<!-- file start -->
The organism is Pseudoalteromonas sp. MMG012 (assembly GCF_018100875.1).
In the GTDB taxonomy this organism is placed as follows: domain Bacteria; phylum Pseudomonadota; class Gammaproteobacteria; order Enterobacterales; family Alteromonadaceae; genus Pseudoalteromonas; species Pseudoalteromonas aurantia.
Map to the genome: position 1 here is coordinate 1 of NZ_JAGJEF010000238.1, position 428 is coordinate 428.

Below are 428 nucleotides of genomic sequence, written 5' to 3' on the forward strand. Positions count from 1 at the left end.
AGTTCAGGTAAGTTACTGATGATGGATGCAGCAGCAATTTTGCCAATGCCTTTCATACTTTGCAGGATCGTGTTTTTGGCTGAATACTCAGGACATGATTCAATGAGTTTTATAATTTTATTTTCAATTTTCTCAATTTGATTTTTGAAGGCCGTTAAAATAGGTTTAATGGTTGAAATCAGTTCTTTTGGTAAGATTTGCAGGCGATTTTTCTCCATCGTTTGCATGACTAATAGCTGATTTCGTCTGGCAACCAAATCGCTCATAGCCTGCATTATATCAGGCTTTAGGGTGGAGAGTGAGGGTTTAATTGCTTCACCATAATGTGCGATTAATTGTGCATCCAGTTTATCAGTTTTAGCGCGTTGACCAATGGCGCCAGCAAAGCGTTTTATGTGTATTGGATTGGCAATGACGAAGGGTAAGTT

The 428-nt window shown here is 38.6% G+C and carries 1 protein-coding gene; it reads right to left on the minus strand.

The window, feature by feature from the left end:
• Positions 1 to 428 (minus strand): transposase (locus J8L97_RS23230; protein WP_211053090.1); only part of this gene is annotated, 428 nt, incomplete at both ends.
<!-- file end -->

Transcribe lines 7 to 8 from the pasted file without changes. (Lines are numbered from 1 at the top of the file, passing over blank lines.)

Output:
The window, feature by feature from the left end:
• Positions 1 to 428 (minus strand): transposase (locus J8L97_RS23230; protein WP_211053090.1); only part of this gene is annotated, 428 nt, incomplete at both ends.